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post #1 of 3 Old 11-25-2010 Thread Starter
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Centerboards on transoceanic boats

I've become interested in aquiring a used Sabre; 36 or 38 ft. I've only looked at one in the material world, the others being represented on-line. This would be, presumably , the last boat I purchase. A five to seven year plan would include the Carribean, east coast of So. America, and across the pond to the Mediterranean. As I've looked at more 38's ads I see that there are a lot out there with centerboards. I have shied away from considering the centerboard affair but after reviewing some sailnet forums I have not found any negative comments about their blue water use; i.e. what I thought might be less desireable stability characteristics due to a presumed higher CG compared to a presumed heavier and lower CG on the fin keel. I know that there are issues with sailing close to the wind and of coarse maintenance. Does anyone out there have an opinion about this? To centerboard or not on offshore passages? I realize that like other issues there are lots of variables and probably no one "answer". Shallow waters in the Carib. and So. American rivers would be more accessable with that centerboard up... hum..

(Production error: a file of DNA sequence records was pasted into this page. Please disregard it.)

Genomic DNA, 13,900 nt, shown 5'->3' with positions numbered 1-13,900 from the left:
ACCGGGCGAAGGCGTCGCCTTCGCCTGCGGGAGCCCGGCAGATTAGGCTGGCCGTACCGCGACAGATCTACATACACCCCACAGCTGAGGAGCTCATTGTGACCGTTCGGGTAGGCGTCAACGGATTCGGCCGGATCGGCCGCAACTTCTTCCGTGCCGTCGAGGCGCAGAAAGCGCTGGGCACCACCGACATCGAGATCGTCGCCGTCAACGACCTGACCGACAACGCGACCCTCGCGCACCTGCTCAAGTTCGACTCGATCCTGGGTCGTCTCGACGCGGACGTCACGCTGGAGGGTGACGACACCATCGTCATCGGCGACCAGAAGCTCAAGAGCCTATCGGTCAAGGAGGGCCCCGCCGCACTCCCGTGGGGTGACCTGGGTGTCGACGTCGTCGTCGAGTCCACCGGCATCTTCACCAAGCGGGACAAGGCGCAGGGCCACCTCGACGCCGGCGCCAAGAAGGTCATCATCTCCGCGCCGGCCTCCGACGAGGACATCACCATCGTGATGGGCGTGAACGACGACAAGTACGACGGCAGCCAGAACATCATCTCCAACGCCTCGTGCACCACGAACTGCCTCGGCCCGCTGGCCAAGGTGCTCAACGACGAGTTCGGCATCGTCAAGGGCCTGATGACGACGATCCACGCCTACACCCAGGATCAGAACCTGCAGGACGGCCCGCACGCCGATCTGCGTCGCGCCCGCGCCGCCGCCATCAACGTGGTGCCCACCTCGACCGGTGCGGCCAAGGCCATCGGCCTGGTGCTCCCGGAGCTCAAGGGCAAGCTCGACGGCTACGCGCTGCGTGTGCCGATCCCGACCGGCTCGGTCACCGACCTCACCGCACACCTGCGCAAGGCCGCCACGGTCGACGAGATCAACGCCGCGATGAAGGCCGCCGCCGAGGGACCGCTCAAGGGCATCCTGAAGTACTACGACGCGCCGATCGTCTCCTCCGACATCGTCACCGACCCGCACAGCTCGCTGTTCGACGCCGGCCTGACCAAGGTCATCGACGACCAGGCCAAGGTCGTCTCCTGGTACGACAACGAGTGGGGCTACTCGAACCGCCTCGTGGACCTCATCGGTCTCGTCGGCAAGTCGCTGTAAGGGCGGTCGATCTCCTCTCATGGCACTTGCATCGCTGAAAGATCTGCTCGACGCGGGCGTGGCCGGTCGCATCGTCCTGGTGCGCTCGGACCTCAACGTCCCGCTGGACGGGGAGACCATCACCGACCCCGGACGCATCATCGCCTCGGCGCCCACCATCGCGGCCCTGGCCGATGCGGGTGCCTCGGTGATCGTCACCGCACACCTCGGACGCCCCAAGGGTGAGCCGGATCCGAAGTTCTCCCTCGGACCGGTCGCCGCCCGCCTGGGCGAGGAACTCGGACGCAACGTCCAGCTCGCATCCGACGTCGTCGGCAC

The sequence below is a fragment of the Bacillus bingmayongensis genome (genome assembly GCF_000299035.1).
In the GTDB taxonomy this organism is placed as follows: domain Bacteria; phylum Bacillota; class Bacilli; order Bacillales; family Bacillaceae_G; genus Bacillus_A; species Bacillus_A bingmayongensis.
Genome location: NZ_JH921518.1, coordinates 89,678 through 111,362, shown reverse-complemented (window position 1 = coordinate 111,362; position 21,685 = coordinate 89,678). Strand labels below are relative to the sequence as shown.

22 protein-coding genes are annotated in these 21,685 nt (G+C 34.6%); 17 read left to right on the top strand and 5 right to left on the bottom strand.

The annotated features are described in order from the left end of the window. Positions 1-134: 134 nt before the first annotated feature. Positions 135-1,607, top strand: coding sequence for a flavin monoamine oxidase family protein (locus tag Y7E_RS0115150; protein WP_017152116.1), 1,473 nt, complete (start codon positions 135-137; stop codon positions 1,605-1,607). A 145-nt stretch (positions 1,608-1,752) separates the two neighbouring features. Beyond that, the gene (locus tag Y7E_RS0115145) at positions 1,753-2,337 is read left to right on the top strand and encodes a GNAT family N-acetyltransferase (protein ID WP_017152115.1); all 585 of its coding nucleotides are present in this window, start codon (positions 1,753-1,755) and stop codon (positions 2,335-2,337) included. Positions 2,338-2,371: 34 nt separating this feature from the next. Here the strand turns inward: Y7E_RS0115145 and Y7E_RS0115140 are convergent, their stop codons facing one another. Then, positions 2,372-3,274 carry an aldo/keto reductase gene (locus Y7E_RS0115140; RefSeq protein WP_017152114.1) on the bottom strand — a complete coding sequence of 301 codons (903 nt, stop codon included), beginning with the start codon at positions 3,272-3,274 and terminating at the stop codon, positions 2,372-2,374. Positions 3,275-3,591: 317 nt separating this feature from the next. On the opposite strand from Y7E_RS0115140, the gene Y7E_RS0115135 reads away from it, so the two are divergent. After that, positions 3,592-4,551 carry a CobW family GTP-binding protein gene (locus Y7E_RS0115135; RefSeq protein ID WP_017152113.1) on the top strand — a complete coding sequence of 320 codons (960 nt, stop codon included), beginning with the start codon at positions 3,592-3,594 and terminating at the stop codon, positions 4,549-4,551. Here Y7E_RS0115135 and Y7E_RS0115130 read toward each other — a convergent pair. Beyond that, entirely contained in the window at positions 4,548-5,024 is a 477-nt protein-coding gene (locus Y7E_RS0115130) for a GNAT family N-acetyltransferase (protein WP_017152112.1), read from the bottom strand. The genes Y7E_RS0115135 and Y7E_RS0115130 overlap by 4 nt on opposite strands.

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post #2 of 3 Old 11-26-2010
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Provided the boat has a centerboard, where the board is not a significant portion of the ballast rather than a swing keel, I don't see much issue with using one for bluewater passages, provided the boat is properly designed. As an example, the Ovnis use a centerboard and are well regarded as bluewater cruisers.

Shoal draft, which is a major reason many boats have a centerboard, is very advantageous, as it allows you to go more places, and gives you more options in terms of refuge from storms.


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post #3 of 3 Old 11-29-2010 Thread Starter
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Sailingdog, thank you for your reply I thought a center board and swing keel were synonymous and that a dagerboard was different because it lowers directly downward. I assumed that a centerboard/swing keel would and could not be a heavy ballasted item for practical reasons on a small vessel. And why would you want to raise ballast anyway? The CG of a centerboard hull, I would think, must be somewhat higher then that of its sister deep keeled hull. Shape is important as well, and the technical descriptions of possible differences are way beyond my technical familiarity. I saw that John Neal at Mahina Expedition - Offshore Cruising Instruction mentions that there can be issues with centerboards with regard to blue water voyaging. He uses the word stability. Can there be a sacrifice of performance because of centerboard design in conditions tnat you would see more of offshore? If you want to purchase a catamoran, then this is not an issue! Any comments out there? Please set me straight!
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